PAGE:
A new TV brand called Caixun has entered the market. They’re stocked exclusively on Amazon, and I was fairly hesitant, but after using their high-end Series S Android TV model, I was actually quite impressed with it. As a secondary TV being one for the bedroom, garage or second living room, you’ll struggle to find better bang for back.
Pulling the TV out of the box, you won’t be blown away by the design, but it’s actually fairly thin, the bezels are quite thin and there’s nothing that stands our or makes the TV feel cheap looking. The legs screw in easily to the bottom and again, are a nice feature that won’t look off in any room.
As far as inputs go, there’s three HDMI ins (obviously you’re not getting HDMI 2.1 in a TV like this), an ethernet port, two USB ports and a TV antenna port. You’ve also got Wi-Fi built in and I had no issues with signal strength during my testing.
The TV is running Android TV OS9 and that’s the biggest benefit. It means that you have access to the Google Play store which means that you have access to pretty muuch every smart TV app that you’ll need including the big hitters such as Netflix, Disney+ and Amazon Prime but also Australian apps such as Stan, Kayo, Binge and iView, 10play, Seven Plus and the likes. The only omission that I could think of was the Apple TV app, which is still slowly rolling out.
Whilst using the TV to navigate the Store and between apps, there was the occasional slowdown, which I presume is due to the chip inside and the fact that it’s not running the latest version of Android OS, but honestly, for most people it will be fine.
There’s also a Chromecast built in, so you can send anything from YouTube on your phone for viewing. There’s also a Microphone in the remote, so you’re able to use Hey Google to change inputs, head to streaming apps or change the volume. Speaking of the microphone, it has everything you need with Netflix and YouTube buttons at your finger tips as well.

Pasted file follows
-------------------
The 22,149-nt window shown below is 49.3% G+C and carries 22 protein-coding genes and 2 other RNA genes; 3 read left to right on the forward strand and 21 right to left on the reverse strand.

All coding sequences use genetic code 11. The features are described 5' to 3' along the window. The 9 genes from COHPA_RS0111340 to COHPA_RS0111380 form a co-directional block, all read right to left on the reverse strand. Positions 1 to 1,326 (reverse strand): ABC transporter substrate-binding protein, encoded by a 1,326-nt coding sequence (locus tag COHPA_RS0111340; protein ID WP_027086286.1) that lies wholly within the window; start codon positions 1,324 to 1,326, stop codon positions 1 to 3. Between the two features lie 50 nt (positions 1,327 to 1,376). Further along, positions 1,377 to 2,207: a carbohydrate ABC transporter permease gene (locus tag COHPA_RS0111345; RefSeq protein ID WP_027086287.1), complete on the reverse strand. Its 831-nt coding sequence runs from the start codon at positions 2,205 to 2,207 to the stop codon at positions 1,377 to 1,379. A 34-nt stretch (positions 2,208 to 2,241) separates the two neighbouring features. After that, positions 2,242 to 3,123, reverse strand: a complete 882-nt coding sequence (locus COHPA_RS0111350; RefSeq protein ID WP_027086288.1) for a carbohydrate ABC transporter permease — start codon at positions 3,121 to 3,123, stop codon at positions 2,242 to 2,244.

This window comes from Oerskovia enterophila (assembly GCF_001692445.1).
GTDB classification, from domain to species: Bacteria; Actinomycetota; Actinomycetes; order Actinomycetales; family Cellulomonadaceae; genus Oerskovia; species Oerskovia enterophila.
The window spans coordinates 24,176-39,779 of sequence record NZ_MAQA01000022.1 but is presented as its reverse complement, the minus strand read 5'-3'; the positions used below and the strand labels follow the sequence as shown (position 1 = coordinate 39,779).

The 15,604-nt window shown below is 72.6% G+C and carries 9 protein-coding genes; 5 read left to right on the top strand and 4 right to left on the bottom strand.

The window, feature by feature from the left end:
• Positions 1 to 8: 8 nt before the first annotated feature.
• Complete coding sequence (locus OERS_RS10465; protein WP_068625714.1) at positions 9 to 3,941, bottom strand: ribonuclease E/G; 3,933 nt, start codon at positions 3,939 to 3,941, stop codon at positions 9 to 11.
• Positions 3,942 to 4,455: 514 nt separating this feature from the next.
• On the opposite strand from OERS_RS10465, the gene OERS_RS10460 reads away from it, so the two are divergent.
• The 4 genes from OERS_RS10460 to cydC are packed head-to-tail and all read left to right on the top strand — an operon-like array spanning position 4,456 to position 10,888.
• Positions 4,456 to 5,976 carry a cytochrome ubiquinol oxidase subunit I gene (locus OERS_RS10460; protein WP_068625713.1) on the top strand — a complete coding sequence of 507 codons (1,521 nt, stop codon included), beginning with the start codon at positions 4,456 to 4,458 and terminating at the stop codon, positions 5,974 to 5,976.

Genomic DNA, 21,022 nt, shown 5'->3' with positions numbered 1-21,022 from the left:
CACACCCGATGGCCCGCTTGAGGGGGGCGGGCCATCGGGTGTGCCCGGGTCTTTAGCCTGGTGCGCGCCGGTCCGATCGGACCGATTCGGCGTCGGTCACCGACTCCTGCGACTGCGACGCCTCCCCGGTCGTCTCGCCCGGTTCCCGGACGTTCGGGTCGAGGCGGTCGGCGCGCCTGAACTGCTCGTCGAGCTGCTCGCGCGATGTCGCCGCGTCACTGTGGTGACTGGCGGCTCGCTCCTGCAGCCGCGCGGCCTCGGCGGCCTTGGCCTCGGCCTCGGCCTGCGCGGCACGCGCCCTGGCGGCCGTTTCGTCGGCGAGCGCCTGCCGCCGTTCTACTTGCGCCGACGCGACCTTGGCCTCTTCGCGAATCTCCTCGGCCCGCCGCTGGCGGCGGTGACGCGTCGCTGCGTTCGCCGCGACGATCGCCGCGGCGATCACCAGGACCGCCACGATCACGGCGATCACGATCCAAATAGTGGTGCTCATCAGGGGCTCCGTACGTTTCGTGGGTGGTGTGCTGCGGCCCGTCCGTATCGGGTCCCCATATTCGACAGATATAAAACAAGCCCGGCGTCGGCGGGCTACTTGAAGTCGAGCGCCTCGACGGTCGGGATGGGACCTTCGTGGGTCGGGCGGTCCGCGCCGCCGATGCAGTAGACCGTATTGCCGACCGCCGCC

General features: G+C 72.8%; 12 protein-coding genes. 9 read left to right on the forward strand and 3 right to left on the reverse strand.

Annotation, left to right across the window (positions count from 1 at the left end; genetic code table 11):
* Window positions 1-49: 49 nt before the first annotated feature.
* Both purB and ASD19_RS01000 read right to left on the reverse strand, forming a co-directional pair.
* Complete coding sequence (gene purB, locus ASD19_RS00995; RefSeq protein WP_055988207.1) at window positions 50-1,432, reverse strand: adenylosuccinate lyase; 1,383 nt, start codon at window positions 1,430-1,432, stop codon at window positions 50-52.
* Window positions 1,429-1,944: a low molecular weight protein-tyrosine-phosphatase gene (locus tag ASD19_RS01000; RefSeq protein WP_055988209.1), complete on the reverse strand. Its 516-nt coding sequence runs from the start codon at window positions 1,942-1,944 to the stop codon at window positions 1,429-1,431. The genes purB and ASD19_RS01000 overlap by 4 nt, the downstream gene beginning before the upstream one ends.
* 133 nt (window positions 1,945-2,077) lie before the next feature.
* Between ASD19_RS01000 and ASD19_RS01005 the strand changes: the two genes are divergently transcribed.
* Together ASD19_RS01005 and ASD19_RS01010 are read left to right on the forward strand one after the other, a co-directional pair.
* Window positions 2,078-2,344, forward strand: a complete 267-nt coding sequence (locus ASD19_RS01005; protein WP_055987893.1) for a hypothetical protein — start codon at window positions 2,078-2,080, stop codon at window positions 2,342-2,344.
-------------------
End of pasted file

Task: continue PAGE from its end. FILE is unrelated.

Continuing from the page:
In terms of picture quality, this isn’t going to rival the likes of Samsung’s QLED or LG’s OLED but it actually did impress me for the price range. You’re getting a 4K/60Hz display with HDR10+ so the highlights in both games and movies were honestly great, but obviously due to no local dimming on the tv, the area where the display is let down is obviously the black levels and blooming, which even the most expensive LEDs struggle to handle still.
Out of the box, the TV did require a little bit of calibrating in terms of the automictic settings (mainly to do with colour), but I was able to get a picture that I was relatively happy with once I started playing around.
If you’re using it for general gaming in your garage or gaming room, the TV does have a game mode and handles input lag and motion quite well, so there weren’t any huge issues there.
The speakers in the TV were a lot better than other budget TVs that I have used with it being able to get quite loud and still remaining clear when listening to music or dialogue. Obviously, if you’re somebody who wants crystal clear sound, then you can pair a soundbar with this TV.
As a budget TV, the Caixun 4K Smart TV is actually pretty good in terms of being easy to use, having all the apps that you need to view a variety of streaming services and it has a decent picture quality whilst watching bright scenes.